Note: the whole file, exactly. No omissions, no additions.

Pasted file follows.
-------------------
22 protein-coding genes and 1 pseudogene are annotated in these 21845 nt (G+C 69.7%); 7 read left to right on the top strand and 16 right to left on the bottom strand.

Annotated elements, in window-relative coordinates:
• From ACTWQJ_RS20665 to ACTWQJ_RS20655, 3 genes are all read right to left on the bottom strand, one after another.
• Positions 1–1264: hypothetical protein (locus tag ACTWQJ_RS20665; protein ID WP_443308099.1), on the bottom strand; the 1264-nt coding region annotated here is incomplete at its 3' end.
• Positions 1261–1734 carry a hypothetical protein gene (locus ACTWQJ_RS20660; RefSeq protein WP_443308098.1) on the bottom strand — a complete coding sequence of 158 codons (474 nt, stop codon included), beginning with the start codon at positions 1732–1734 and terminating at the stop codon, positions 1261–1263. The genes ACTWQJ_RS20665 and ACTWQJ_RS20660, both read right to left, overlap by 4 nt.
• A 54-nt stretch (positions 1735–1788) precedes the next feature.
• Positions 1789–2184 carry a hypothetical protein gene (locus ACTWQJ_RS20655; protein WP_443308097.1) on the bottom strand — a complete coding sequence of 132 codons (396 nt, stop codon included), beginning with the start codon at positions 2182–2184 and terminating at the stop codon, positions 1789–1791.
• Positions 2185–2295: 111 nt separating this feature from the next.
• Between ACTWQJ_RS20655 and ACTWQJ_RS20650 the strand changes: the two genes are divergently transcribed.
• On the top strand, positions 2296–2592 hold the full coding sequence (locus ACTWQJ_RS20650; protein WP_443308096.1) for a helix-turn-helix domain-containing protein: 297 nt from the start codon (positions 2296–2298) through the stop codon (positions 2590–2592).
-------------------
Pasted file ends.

22 protein-coding genes and 1 pseudogene are annotated in these 21845 nt (G+C 69.7%); 7 read left to right on the top strand and 16 right to left on the bottom strand.

Annotated elements, in window-relative coordinates:
• From ACTWQJ_RS20665 to ACTWQJ_RS20655, 3 genes are all read right to left on the bottom strand, one after another.
• Positions 1–1264: hypothetical protein (locus tag ACTWQJ_RS20665; protein ID WP_443308099.1), on the bottom strand; the 1264-nt coding region annotated here is incomplete at its 3' end.
• Positions 1261–1734 carry a hypothetical protein gene (locus ACTWQJ_RS20660; RefSeq protein WP_443308098.1) on the bottom strand — a complete coding sequence of 158 codons (474 nt, stop codon included), beginning with the start codon at positions 1732–1734 and terminating at the stop codon, positions 1261–1263. The genes ACTWQJ_RS20665 and ACTWQJ_RS20660, both read right to left, overlap by 4 nt.
• A 54-nt stretch (positions 1735–1788) precedes the next feature.
• Positions 1789–2184 carry a hypothetical protein gene (locus ACTWQJ_RS20655; protein WP_443308097.1) on the bottom strand — a complete coding sequence of 132 codons (396 nt, stop codon included), beginning with the start codon at positions 2182–2184 and terminating at the stop codon, positions 1789–1791.
• Positions 2185–2295: 111 nt separating this feature from the next.
• Between ACTWQJ_RS20655 and ACTWQJ_RS20650 the strand changes: the two genes are divergently transcribed.
• On the top strand, positions 2296–2592 hold the full coding sequence (locus ACTWQJ_RS20650; protein WP_443308096.1) for a helix-turn-helix domain-containing protein: 297 nt from the start codon (positions 2296–2298) through the stop codon (positions 2590–2592).